A Plea for Sierra Leone
|Oct 9, 2014
I want to tell you about Sierra Leone, at least what I know of it. Some of what you read, you may have already heard or seen (such as the movie Blood Diamonds or Amistad). Much of what you read you may not have. In any event I want to tell you about my adopted country.
In June of 2008 I visited Freetown with a small group from my church. We stayed only a week, but during that week I was deeply moved and challenged to make a deeper commitment to the people there. I have visited many third world countries during various missions trips during my life (South African squatter camps, Mozambique, Mexico) but nothing had prepared me for what I saw in Sierra Leone. The misery and the energy far surpassed anything I had ever seen before. The streets of Freetown are filled, no jammed, with people. Among them are numerous amputees from the long bloody civil war that ended in 2002, others are in wheel chairs (there was a serious polio outbreak during the war years too), others just seem to be going somewhere or nowhere. In the country (i.e., the jungle) there are numerous villages where people scratch out a living farming rice, cassava/mandioc, sweet potatoes, and other vegetables. I went to a place called "dark city" in Freetown. It was a squatter camp of around 200 orphaned boys living in an acre or 2 of mud and dirt. The lucky ones had card board to sleep on at night. It was nothing like the "lost boys" of Peter Pan I assure you. But no matter where you are, I would say that many if not most people live hand to mouth. The poverty and desperation there is overwhelming.
Since that initial visit I have returned twice for longer stays.
During those times I have made a deeper friendship with the director of Iris Ministries, Andrew Sesay. In fact, we have become the best of friends. It is with Andrew and his family that I have stayed. When he has come to the US he has stayed with my family. He is the best of men. There are few like him in all of West Africa. He has done things, endured things, persevered during hard times like few could have done. And now he is facing the trial of his life.
Ebola has come to Sierra Leone. Just two months ago Andrew drove to the Kenema district, at the leading of the Holy Spirit, to reach out to those suffering and stricken with fear. At that time Ebola was far worse in the town of Kenema and the surrounding jungle than anywhere else in Sierra Leone. While everyone else was fleeing the area, he drove in and spent 3 weeks there with the poor. To no surprise, when he left 3 weeks later, he left 2 new churches full of new believers.
But things have changed now. The Ebola pandemic has spread to Freetown and throughout Sierra Leone. In fact, the news media is only reporting a little of what is really going on there, perhaps because they have already fled the country, too. So I want to tell you what is happening there from someone inside Freetown.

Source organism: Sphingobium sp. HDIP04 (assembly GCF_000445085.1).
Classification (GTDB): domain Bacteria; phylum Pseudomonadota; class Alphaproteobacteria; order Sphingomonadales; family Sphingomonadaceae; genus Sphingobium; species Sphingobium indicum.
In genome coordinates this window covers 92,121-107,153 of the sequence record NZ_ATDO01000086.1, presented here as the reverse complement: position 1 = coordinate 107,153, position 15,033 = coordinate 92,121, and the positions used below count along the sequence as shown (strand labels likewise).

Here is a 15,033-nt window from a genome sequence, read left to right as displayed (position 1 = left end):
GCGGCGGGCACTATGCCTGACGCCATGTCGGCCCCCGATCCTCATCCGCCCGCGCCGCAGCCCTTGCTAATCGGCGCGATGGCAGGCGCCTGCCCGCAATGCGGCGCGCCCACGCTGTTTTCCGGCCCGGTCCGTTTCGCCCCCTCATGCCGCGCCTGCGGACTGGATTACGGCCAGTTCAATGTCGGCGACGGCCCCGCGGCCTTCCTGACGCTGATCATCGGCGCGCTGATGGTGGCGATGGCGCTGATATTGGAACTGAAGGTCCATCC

It is worse than you have heard. Yesterday Andrew told me they are just hanging on. He meant this to describe what is going on all around him--the "they" meaning the inhabitants of Freetown. Government agencies are shutting down. Basic services are stopping. All schools are closed until further notice. Everything in Sierra Leone is going up in price--a lot. Food is getting harder to get and becoming very expensive. Airline prices have more than doubled. It appears that what is happening is going to affect everyone. Even those who don't have or get Ebola are going to have to pay and suffer. It seems that very survival in Sierra Leone is going to become a challenge until this plague passes.
I told him when he does get some money from the Iris Redding base, that he should go out and get 6 months of food and stock up. There may come a time, and soon, when just going to the local market becomes impossible. And then there is the proposed 21 day curfew that the government is considering in order to break the cycle of Ebola re-infection. Even though this is not yet in the news, it has been reported to Andrew that it is a possibility (he often knows things because of his connections before almost anyone else).
If they don't get ahead of this, the W.H.O. has already projected more than a million cases of Ebola in West Africa alone. It appears that this is going to be a long dark period for Sierra Leone.
It is because of my relationship with Andrew and Iris Ministries that I feel certain of the course I should take. I intend to make an emergency donation to Andrew and Iris Ministries, Sierra Leone from the proceeds of Piedmont Iris Farm and per our pledge to do so. The money will go to people who truly are making a difference during the Ebola outbreak there. And it is sorely needed.
Please pray Andrew Sesay and his family, for the Iris team in Freetown, and for all those they serve throughout the country. They are in desperate times. We cannot even imagine what this must be like. They are truly experiencing something like what happened in the dark ages with the bubonic plague. The whole country is shutting down. And the pandemic is just getting started.
Kind Regards and All His Blessings,
Piedmont Iris Farm